Sick! is Sick! (Not a Tautology)

Photo Courtesy of Pitchfork

Andy Knox

Contributing Writer

The newly released Sick! is the fourth studio album of Los Angeles rapper Earl Sweatshirt, who started releasing music at 16 years old in 2010. Earl tends to cover multiple topics in a single song, and with heavily metaphorical lyrics, it is often hard to understand what he is really talking about, which makes each listen a new, rich experience. Fortunately for casual listeners, his rhymes are so dense and smooth that listening closely to the lyrics is not necessary to enjoy the music. 

Earl has a unique style and is not afraid to make music that is unlikely to top the charts. For example, out of his past three albums, only four of the 32 tracks surpass the three minute mark. His highly-acclaimed 2018 album, Some Rap Songs, was produced such that listeners can barely make out what words he is saying without listening closely, and his wacky, confusing EP album Feet of Clay was so weird that some have theorized he made it to weed out casual listeners and allow himself to take full creative control over his art. If that is true, then Sick! may offer the best glimpse yet of the “real” Earl Sweatshirt.

Following in the footsteps of his previous few albums, Sick! runs at a concise 10 tracks, which together span just under 25 minutes. The tone, lyrics, and beats all evoke the typical Earl Sweatshirt feelings of exasperation, brain fog, indecision, overwhelming thoughts, and the inseparable nature of independence and loneliness. The backing tracks have so many layers of vocal and instrumental clips sampled from other media that it is shocking how cohesive they sound on any given track.

In the opening track, “Old Friend,” harmonizing violins over a slow, descending bass riff immediately bring the listener into Earl’s world, where he is isolating at home and ruminating over the present state of his life and the country. This track previews most of the themes in the album, with Earl seamlessly gliding through the topics of COVID-19 lockdowns, workers’ rights movements, disingenuous rappers, his mixed feelings about his reliance on marijuana, his history with other hip hop artists, and the therapy his songwriting provides.

The track “2010” was released as a single before the album came out and stands out from the rest of the album. The lyrics, beat, and tone are all unusually energetic for Earl. His flow is also more organized and regulated than usual, with the start and end of each bar made clear. The song touches on police brutality and alcoholism but mainly focuses on a younger Earl taking every chance he could to reach his potential and trying his best to be happy with where he is now, without looking back to the pain that was present when his career was growing.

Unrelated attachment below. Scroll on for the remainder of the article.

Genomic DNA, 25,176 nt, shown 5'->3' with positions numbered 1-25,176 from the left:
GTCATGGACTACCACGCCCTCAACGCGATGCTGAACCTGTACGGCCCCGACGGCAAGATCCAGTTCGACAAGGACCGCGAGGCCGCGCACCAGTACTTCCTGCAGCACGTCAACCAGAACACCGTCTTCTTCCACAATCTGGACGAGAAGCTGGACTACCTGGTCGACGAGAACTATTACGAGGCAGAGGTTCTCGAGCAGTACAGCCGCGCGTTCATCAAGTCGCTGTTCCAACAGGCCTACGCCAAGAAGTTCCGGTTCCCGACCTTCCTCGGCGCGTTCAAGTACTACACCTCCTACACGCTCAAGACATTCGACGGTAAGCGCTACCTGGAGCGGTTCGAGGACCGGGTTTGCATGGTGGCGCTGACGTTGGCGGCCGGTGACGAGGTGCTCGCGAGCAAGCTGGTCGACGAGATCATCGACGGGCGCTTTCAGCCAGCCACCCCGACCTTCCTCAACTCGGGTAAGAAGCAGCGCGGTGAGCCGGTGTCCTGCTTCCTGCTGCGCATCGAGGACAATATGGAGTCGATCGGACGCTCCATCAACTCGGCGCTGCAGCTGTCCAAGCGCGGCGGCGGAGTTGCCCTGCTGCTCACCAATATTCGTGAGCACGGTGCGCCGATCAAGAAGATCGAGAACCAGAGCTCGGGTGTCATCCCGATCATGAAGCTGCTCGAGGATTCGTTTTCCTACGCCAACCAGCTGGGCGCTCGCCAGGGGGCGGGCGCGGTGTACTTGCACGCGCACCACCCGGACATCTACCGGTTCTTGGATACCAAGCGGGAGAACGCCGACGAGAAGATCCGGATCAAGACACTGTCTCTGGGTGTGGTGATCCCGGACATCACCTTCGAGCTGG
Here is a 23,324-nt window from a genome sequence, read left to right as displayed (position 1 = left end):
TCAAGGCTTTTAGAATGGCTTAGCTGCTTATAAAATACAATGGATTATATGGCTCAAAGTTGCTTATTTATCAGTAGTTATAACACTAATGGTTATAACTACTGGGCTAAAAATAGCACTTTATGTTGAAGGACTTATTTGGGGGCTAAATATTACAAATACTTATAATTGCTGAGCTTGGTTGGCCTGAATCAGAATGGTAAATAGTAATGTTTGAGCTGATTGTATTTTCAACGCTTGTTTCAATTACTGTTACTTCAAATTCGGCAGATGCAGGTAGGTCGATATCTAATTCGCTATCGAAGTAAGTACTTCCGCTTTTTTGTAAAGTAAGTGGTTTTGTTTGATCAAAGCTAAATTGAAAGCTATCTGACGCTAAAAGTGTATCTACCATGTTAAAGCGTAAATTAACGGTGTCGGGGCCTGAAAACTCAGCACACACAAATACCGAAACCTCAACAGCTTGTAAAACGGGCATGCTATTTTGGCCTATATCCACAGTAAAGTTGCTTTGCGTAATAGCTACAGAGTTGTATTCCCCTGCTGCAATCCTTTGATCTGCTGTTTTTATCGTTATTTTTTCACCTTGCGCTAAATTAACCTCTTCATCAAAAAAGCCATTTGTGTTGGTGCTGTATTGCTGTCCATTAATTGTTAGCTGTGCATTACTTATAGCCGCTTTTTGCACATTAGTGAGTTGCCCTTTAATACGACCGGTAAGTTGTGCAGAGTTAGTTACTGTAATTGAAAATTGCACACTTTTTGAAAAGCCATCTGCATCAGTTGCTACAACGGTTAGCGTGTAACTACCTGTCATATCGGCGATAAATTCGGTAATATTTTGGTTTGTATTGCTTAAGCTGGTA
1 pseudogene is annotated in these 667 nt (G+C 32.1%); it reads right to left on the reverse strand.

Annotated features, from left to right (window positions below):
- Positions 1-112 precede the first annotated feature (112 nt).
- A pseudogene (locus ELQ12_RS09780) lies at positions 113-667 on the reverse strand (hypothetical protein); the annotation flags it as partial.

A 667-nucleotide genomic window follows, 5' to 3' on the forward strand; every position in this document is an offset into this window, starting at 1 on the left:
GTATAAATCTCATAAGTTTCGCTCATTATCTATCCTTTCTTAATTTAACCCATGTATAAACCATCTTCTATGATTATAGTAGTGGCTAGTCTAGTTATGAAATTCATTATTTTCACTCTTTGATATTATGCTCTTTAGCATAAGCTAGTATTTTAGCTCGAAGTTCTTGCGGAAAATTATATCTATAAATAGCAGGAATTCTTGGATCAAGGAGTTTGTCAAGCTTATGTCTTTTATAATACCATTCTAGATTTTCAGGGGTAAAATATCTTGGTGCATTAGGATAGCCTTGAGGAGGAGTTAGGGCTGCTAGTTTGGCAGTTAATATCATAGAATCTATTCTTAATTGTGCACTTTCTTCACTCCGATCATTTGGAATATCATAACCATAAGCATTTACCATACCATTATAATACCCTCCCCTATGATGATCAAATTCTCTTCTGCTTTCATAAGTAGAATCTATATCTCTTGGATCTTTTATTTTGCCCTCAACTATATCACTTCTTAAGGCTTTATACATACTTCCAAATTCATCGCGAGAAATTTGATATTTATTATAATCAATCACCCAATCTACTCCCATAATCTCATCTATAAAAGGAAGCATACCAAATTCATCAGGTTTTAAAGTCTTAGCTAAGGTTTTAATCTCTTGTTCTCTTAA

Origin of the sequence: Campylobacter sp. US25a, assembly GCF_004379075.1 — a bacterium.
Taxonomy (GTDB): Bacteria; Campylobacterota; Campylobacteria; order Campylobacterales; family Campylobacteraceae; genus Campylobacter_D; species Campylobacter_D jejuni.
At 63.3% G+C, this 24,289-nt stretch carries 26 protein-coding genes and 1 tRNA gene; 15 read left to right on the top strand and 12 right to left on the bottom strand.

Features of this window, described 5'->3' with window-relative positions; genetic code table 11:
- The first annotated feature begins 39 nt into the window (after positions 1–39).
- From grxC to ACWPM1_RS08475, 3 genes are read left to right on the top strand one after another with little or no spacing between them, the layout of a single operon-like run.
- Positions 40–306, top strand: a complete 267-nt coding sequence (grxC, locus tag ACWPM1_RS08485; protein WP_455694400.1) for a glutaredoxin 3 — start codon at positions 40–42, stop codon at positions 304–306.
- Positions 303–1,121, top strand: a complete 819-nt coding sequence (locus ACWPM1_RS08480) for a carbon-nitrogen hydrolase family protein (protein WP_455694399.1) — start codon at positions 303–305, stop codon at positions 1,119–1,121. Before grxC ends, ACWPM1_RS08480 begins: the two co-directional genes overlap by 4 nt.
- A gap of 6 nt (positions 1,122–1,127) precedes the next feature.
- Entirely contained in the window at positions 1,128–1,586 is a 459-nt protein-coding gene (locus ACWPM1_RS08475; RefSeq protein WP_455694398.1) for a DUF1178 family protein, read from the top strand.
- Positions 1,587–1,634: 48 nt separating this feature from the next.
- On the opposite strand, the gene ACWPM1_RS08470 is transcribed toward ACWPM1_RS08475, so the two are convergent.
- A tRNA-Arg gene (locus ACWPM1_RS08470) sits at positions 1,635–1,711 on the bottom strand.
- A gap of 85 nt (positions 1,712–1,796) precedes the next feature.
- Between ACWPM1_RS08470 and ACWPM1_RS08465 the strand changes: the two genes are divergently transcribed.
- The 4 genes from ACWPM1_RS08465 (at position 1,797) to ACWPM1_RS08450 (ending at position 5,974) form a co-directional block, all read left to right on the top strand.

“Tabula Rasa” features Armand Hammer, the underground rap duo comprised of rappers Billy Woods and Elucid. All three vividly express the sentimental feelings one tends to get when thinking about friendship and loneliness. Woods’ verse stands out, smoothly describing living frugally while getting the most out of life and calmly asserting that he is an all-time great in a manner that sounds like he doesn’t care if anyone disagrees. His verse ends with the memorable lines, “I made chicken in the late night in my boxers, burning up the kitchen […] I watched reruns in the dark, fingers and lips glistenin’,” after which he exclaims his pride to a room occupied only by a TV and a girl sleeping next to him. 

The final track, “Fire in the Hole,” has Earl sitting around getting intoxicated and wondering if he should text a girl he knows feels more strongly for him. Knowing he is hurting her deeply by not responding to her texts, he fantasizes about having her over but ultimately decides to ghost her, feeling ashamed of their relationship’s asymmetrical affection and the consequences it could have. The melancholic, free-flowing guitar riff in the back helps Earl again put the listener in his state of mind of being both afraid to be lonely and afraid to be anything other than alone.

Overall, Sick! does a great job of keeping to a few themes and feelings that simultaneously seem closely connected yet range from positive to negative. The frequent pandemic references feel amazingly natural compared to most attempts to make relatable COVID-19-themed songs. With the exceptions of the underdeveloped and lower-effort tracks like “Sick!” and “Lobby,” each song hits hard and is filled with thought-provoking lyrics packaged in a beautiful flow and topped off with soulful, sample-heavy beats that transform the thoughts of the tracks into feelings. 

Rating: 8/10

For those who liked this record, here are other lesser-known albums with some commonalities. Like Sick!, underground legend Aesop Rock’s Garbology contains dense, metaphor-laden rhyming combined with themes of loneliness and isolation. Philadelphia rapper Black Thought’s album Streams of Thought, Vol. 2 is also short and to the point while hitting extremely hard. Up and coming rapper Mavi’s Let The Sun Talk is also filled with gorgeous flows and emotional lyrics over luscious soul samples.